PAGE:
pared the outcomes of 10 patients RSA provides more predictable lines for surgical management of
who underwent RSA with those of function; however, the Constant these fractures in the setting of axil-
10 patients who underwent HA for scores of the RSA group were lary nerve palsy are lacking, but RSA
similar proximal humeral fracture comparable to those of the HA can be performed in the setting of
patterns (two three-part fractures group.48 A blinded, randomized neurapraxia provided that some del-
and eight four-part fractures in each prospective study substantiated toid tone is noted on examination. A
group). The greater tuberosity was some of these findings, reporting complete palsy may allow the use of
fixed to the implant in 9 of 10 RSAs. better pain and function and a lower only ORIF, HA, and/or arthrodesis,
At an average follow-up of 22 to 44 revision rate for RSA than for HA.49 however. We recommend the use of
months, the authors noted similar Multiple recent systematic reviews CT imaging in addition to radiogra-
forward flexion, external rotation, have reported equivalent clinical phy when assessing these fractures.
American Shoulder and Elbow scores and a lower revision rate Adequate glenoid bone stock is
Surgeons Shoulder scores, and associated with RSA, as well as required to allow implantation of the
Oxford scores in both groups. improved external rotation with base plate. Bone loss about the
Despite similar results, the authors tuberosity repair.50,51 In a systematic humerus should be noted, and plans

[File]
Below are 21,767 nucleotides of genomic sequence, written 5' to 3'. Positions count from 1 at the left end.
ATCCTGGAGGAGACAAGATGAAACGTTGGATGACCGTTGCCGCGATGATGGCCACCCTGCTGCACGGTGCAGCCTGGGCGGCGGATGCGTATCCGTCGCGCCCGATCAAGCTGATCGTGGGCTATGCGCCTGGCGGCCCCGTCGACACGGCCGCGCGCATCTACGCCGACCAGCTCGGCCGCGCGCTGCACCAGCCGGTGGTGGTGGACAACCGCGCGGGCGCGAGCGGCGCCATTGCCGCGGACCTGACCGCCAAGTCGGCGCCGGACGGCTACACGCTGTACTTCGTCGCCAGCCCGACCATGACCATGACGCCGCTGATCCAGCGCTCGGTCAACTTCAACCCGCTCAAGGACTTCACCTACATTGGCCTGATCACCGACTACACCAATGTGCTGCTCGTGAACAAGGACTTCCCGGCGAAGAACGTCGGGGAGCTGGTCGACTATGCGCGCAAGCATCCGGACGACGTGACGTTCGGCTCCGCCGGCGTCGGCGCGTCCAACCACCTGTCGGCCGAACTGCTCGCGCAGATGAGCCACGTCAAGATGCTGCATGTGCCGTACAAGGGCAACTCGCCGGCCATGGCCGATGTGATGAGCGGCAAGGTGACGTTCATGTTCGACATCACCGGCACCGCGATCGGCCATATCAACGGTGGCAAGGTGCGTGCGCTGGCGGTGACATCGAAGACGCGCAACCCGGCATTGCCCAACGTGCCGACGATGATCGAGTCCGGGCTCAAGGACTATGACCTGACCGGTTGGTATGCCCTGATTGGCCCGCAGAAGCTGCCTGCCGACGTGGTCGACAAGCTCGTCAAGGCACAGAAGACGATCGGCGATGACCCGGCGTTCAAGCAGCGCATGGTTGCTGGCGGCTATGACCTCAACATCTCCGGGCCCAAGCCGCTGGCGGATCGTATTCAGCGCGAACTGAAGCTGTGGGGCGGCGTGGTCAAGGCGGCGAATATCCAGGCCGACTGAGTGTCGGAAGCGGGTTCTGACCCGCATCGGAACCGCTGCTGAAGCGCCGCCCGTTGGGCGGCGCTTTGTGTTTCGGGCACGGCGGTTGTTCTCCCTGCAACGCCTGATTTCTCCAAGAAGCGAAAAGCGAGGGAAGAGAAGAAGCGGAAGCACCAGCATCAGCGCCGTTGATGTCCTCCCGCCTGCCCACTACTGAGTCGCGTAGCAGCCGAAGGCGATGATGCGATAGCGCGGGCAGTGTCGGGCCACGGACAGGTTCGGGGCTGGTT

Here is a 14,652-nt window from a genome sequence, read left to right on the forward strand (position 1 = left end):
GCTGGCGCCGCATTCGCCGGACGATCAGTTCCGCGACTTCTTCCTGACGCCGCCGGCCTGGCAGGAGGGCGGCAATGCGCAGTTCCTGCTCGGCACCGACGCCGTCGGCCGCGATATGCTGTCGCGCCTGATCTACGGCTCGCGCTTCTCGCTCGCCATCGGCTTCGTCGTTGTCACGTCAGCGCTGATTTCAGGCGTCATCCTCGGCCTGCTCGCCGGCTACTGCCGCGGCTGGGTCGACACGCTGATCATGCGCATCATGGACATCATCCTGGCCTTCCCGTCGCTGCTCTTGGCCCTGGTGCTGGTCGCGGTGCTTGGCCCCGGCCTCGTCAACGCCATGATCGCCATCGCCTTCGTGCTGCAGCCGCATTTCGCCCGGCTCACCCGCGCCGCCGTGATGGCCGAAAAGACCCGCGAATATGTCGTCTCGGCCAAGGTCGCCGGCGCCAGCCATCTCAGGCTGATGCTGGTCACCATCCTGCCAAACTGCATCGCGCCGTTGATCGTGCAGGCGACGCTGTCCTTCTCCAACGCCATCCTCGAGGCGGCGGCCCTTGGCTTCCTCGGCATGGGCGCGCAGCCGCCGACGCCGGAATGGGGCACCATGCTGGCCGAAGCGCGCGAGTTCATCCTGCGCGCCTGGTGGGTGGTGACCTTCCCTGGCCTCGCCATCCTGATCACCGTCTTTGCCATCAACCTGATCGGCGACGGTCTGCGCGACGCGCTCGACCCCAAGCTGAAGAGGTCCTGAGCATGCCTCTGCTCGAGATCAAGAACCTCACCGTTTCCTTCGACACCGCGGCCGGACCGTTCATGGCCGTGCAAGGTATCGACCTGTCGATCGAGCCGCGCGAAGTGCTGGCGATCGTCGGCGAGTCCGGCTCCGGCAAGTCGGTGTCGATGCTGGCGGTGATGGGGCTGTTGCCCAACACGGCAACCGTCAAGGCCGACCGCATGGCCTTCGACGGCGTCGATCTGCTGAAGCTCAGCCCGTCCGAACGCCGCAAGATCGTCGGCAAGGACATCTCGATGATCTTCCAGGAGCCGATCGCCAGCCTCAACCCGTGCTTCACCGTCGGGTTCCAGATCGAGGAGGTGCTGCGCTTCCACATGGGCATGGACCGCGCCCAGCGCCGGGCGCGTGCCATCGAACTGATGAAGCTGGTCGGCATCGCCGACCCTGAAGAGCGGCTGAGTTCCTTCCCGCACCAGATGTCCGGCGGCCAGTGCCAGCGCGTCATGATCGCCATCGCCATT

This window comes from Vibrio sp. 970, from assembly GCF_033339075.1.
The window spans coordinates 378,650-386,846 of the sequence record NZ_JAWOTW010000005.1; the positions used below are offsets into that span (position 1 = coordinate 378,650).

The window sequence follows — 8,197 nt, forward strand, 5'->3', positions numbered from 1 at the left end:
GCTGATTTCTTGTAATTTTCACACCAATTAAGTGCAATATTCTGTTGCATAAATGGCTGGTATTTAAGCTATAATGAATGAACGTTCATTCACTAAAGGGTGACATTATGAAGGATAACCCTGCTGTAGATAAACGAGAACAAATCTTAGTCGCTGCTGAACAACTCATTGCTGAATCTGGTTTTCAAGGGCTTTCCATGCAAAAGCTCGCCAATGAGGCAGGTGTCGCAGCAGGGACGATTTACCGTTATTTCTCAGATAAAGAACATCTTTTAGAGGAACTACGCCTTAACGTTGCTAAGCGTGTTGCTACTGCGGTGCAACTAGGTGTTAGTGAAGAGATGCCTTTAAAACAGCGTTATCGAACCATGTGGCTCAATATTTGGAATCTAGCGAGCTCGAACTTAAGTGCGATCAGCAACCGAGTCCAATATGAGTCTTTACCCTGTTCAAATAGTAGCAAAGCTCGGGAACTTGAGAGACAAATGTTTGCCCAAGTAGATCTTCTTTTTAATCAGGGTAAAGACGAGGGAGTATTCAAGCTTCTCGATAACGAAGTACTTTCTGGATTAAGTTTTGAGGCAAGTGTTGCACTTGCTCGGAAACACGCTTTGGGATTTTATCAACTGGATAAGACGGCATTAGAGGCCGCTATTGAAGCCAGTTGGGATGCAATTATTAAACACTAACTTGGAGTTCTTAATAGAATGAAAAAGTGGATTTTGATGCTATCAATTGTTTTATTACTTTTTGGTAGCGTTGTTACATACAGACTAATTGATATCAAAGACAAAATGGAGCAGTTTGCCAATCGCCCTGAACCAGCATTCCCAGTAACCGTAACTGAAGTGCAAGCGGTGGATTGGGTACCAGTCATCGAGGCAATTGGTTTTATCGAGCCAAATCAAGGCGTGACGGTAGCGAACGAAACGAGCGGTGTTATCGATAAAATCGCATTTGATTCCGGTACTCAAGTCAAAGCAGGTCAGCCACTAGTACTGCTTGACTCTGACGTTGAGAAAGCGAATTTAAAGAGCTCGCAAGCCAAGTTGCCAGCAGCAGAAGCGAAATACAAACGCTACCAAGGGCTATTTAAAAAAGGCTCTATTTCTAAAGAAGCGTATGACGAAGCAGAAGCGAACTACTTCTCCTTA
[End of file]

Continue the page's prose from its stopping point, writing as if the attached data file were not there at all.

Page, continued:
noted at the last follow-up visit that, review of 92 studies with a total of should be made to restore humeral
on radiography, the humeral heads 4,500 patients, Gupta et al1 observed length with an implant or graft
were not centered in five patients that ORIF led to better clinical out- material to ensure that the deltoid
treated with HA. Gallinet et al47 comes than those of RSA but was muscle is tensioned properly. If
retrospectively compared the results associated with considerably higher proximal bone loss is severe, imaging
of 17 patients who underwent HA revision rates. HA and RSA were of the contralateral humerus may be
with those of 16 patients who equivalent with regard to clinical performed to replicate the length of
underwent RSA for three- or four- scores, although tuberosity healing the humerus on the surgical shoulder.
part proximal humeral fracture. At after HA was noted to be 15.4%. As with HA, tuberosity repair is
a mean short-term follow-up (16.5 Uzer et al52 found that tuberosity recommended to improve rotation,
months and 12.4 months in the HA union rates following RSA with tension, and stability (Figure 9).
and RSA groups, respectively), the autologous grafting improved from Substantial bone loss and detach-
outcomes were substantially better 40% (not grafted) to 77.8% (graf- ment of the tuberosity and soft-tissue
in the RSA group than in the HA ted), with associated improvements attachments may predispose the
group. These patients had better in functional outcomes. implant to dislocation.44,46,50

50 Journal of the American Academy of Orthopaedic Surgeons